WEDNESDAY, MARCH 2, 2022 @7pm ET
3. Karen Miranda Augustine, I call myself, 2001, 2:30
Karen Miranda Augustine is a Canadian mixed-media artist, writer, and video maker, whose practice explores the process of constructing meaning on an individual level and within broader social contexts. Her work addresses the metaphysical and ways in which shared experience can become the point of interconnection, often leading her work to include some participatory aspect, from strangers and friends alike. In I call myself (2001), Augustine parallels the concept of womanhood present within popular media with that of men’s preconceptions of the word “woman”. Augustine layers interview audio and footage over music video clips, demonstrating the multiplicity of truths present in a word, and its ability to bring forth unique memories and experiences for the individual speaking it.
WEDNESDAY, FEBRUARY 23, 2022 @7pm ET
2. Donna James, Maigre Dog, 1990, 7:50
Born in Kingston, Jamaica in 1960, Donna James is a photographer, videographer, and artist whose practice centres on the ways that generational knowledge is passed down. Her work emphasizes oral history and personal memory as the location from which politics of representation and notions of Black womanhood can be interrogated. In Maigre Dog (1990), James considers the importance of oral history and familial ties in the construction of a definition of self. Through audio clips of a conversation with the Jamaican women in her life, James uses the nostalgia of her memory to explore representations of the self in media. This work examines the capacity for language, inherently intangible, to become a physical embodiment of the complex ways identities are constructed.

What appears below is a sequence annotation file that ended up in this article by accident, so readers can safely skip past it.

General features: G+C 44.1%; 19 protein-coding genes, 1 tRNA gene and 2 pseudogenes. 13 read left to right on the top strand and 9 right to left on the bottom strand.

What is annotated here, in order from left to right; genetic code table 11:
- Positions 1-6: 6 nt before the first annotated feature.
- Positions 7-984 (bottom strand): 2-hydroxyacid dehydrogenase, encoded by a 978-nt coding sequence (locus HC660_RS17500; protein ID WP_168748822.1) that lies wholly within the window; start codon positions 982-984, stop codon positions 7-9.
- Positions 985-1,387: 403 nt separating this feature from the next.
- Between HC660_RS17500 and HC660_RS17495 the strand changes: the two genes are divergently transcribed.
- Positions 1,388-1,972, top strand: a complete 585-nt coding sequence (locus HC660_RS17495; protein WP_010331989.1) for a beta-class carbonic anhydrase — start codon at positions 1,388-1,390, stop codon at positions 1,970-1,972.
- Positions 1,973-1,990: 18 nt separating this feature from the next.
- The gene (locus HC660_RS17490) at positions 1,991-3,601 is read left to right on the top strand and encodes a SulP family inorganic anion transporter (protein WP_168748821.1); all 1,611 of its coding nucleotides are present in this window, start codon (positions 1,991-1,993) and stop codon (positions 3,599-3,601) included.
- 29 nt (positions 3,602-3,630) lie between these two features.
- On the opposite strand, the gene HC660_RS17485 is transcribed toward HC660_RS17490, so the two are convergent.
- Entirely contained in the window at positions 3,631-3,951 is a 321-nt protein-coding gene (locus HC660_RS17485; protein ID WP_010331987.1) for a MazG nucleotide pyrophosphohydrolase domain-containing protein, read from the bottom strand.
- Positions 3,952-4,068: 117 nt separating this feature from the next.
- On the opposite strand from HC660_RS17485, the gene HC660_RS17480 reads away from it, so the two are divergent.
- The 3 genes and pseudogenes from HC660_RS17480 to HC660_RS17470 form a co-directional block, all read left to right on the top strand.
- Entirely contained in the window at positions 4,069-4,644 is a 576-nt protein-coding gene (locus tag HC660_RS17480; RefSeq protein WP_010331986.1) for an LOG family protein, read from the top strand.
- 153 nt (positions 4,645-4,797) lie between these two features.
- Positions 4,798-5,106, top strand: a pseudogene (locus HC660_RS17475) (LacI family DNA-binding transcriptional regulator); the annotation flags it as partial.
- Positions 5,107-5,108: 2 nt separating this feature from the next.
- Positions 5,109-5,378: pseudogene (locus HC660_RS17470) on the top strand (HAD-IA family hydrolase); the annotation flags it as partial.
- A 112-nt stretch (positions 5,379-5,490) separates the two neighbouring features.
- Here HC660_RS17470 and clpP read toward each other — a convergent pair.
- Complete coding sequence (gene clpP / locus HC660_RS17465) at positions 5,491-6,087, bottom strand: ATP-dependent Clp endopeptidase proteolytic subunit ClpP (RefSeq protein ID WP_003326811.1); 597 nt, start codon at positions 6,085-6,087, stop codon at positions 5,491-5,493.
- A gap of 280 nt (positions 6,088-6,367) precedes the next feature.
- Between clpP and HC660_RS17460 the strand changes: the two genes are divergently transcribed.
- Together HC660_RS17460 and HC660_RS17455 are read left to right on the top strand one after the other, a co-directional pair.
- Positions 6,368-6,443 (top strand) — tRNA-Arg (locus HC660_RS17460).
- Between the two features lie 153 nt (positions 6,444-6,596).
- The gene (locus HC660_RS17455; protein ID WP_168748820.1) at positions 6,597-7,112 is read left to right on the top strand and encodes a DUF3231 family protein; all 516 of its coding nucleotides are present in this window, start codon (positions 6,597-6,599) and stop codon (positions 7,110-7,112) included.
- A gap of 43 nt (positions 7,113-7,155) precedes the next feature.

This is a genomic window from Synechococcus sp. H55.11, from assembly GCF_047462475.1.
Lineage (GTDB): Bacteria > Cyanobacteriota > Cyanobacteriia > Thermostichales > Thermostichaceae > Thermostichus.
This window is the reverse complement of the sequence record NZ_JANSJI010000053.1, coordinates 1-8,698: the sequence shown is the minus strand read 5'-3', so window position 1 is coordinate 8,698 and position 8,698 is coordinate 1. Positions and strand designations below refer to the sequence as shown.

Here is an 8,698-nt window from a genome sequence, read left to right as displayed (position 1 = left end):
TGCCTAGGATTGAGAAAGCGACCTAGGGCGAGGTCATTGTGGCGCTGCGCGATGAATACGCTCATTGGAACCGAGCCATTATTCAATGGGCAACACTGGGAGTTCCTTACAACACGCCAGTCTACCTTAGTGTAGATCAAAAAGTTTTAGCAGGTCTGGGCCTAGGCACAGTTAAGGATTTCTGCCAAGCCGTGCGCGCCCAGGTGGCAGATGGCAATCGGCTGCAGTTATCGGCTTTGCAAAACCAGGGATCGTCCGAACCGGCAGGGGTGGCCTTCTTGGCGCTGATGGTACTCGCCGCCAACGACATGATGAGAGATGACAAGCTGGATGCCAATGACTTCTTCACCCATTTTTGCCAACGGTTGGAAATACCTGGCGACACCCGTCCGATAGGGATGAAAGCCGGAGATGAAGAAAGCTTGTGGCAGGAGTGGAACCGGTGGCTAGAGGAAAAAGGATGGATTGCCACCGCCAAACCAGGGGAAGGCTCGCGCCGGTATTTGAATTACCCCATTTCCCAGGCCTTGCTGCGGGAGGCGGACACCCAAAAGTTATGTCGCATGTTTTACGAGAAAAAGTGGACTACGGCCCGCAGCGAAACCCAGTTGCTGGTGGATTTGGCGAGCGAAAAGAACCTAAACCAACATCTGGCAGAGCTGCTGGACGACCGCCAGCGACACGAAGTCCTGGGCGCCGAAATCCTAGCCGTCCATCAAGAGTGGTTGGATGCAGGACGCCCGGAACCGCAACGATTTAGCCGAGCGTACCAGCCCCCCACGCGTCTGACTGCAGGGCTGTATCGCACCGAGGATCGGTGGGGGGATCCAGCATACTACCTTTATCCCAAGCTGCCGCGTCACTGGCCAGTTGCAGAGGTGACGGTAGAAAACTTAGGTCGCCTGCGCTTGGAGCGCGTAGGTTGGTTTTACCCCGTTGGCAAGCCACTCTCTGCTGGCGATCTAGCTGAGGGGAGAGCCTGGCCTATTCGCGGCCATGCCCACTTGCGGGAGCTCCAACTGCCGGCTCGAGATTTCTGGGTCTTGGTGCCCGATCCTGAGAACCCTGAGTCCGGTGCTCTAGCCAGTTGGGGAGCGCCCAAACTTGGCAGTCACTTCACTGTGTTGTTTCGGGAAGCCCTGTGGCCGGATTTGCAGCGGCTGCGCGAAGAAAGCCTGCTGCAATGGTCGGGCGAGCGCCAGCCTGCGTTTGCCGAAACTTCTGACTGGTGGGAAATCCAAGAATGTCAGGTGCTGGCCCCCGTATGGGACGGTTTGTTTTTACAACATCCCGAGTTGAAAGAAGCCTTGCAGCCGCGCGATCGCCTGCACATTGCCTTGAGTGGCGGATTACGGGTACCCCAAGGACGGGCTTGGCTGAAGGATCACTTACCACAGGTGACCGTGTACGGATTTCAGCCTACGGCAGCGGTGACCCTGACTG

FEBRUARY 16, 2022 @7pm ET streaming HERE with a LIVE introduction by the curator in conversation with Dr. Andrea Fatona.
1. Katrin Bowen & Tanya Evanson, Almost Forgot My Bones, 2004, 5:00.
Katrin Bowen is a Vancouver-based, award-winning film and video director of dramatic and comedic feature films. Tawhida Tanya Evanson is a Tiohtià:ke/Montréal born and based poet, multidisciplinary artist, author, producer, and arts educator. Bowen and Evanson join together to create a video poem about the self-reflective nature of relationships and those things – geography, language, profession – on which our construction of self depends. In this video, the narrator’s quest to understand and accept her cultural heritage begins in her search outside of herself, only for those relationships to reflect her truest self. Almost Forgot My Bones (2004) explores the transience of identity and how the impermanent cornerstones of our identity are made permanent through their absorption into our very sense of self, our bones.
Fabiyino Germain-Bajowa is a Nigerian-Canadian writer, curator, and interdisciplinary artist based in Tkaronto/Toronto. Her writing engages care theory, community, afro-futurism, and the archive. Her art practice and research centre Afro-diasporic experience to build an understanding of the ways archives of physical and immaterial knowledge are constructed in the Black community.
For more information contact Artistic Director Lisa Steele: email@example.com
Image credit: Hamartia by Louise Liliefeldt (2001)